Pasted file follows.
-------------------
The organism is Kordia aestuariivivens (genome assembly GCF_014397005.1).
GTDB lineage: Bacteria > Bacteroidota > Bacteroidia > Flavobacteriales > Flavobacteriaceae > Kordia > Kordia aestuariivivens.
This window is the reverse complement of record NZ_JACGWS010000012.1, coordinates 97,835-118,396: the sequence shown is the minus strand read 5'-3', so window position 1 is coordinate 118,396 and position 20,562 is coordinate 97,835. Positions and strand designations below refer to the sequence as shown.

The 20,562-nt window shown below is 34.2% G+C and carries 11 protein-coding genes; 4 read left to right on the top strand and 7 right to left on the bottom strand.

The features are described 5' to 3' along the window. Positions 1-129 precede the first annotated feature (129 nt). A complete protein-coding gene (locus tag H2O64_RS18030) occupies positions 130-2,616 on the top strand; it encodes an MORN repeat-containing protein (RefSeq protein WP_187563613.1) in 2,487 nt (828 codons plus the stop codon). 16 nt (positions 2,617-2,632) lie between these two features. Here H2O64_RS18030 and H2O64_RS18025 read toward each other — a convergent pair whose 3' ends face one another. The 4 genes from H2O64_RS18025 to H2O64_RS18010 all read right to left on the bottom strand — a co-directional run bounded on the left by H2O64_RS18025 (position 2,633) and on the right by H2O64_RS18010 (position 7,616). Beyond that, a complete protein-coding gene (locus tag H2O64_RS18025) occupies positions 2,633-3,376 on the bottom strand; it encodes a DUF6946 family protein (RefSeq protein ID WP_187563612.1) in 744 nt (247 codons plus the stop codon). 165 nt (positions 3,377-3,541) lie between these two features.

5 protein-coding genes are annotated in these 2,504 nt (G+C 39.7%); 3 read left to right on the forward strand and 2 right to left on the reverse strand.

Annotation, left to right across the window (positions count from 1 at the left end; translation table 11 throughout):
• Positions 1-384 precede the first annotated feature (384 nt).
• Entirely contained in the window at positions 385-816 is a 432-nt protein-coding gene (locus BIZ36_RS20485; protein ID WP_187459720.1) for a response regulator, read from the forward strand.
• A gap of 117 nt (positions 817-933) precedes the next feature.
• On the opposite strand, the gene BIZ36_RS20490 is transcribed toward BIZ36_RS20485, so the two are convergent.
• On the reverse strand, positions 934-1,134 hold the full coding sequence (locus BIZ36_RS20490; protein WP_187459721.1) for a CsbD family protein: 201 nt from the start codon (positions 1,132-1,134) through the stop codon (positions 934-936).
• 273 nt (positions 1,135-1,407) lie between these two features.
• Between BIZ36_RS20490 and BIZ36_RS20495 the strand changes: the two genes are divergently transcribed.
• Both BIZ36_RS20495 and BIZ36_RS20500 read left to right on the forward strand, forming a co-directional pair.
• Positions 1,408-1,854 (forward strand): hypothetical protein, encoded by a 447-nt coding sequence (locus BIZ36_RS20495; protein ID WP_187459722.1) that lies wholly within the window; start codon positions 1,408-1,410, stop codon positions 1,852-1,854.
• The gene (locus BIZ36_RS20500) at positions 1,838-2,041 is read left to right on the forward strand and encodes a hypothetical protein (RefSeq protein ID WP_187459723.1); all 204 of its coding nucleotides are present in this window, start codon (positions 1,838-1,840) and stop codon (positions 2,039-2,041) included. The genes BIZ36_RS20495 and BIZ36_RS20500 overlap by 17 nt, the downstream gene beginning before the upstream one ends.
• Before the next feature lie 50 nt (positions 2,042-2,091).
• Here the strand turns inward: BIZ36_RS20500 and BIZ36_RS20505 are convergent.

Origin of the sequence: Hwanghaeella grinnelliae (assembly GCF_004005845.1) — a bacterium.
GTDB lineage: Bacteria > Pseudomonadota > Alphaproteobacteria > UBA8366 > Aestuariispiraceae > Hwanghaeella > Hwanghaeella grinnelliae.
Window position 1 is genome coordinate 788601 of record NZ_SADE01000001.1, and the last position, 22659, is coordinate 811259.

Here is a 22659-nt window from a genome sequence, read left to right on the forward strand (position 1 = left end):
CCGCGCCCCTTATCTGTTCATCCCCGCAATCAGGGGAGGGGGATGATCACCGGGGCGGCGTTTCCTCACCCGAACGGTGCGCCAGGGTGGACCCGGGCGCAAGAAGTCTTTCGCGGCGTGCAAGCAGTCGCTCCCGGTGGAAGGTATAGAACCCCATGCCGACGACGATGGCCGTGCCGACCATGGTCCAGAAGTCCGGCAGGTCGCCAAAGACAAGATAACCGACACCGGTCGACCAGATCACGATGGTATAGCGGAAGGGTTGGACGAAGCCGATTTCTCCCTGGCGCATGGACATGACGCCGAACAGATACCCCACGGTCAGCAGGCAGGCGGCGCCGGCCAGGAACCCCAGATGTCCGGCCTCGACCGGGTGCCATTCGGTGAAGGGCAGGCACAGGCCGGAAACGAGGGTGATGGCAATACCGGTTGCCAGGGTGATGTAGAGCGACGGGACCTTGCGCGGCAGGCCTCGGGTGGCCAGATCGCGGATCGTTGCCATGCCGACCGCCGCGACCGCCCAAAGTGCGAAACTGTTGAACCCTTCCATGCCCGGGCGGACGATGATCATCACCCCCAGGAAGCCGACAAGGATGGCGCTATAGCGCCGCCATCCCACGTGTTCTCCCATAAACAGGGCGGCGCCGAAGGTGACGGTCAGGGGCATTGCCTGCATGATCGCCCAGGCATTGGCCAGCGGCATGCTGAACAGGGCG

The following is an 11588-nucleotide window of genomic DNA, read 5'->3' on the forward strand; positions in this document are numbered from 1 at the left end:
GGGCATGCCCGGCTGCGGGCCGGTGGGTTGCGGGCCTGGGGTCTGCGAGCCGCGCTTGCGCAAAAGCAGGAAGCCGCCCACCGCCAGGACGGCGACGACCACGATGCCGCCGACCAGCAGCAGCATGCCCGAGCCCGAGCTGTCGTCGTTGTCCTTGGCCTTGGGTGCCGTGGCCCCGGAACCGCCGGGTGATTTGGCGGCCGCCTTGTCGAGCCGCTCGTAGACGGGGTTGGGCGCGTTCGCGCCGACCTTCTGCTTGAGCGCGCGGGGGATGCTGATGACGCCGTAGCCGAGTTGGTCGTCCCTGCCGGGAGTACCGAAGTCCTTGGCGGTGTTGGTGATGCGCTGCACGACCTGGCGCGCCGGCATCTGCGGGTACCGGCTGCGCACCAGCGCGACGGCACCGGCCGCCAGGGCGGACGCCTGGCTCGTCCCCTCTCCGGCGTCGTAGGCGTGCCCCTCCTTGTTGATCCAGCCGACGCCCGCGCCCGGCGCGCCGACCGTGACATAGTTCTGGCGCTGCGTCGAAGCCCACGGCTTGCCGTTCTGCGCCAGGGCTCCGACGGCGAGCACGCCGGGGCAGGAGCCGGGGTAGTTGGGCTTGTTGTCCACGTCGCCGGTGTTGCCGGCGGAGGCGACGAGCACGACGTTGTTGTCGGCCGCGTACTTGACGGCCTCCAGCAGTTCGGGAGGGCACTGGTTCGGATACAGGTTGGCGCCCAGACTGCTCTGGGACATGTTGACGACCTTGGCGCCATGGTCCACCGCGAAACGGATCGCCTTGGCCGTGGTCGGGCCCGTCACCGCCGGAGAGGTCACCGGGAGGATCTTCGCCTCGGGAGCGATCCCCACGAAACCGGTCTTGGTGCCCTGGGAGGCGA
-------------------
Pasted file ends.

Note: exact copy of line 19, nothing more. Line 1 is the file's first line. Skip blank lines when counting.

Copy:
• Here the strand turns inward: BIZ36_RS20500 and BIZ36_RS20505 are convergent.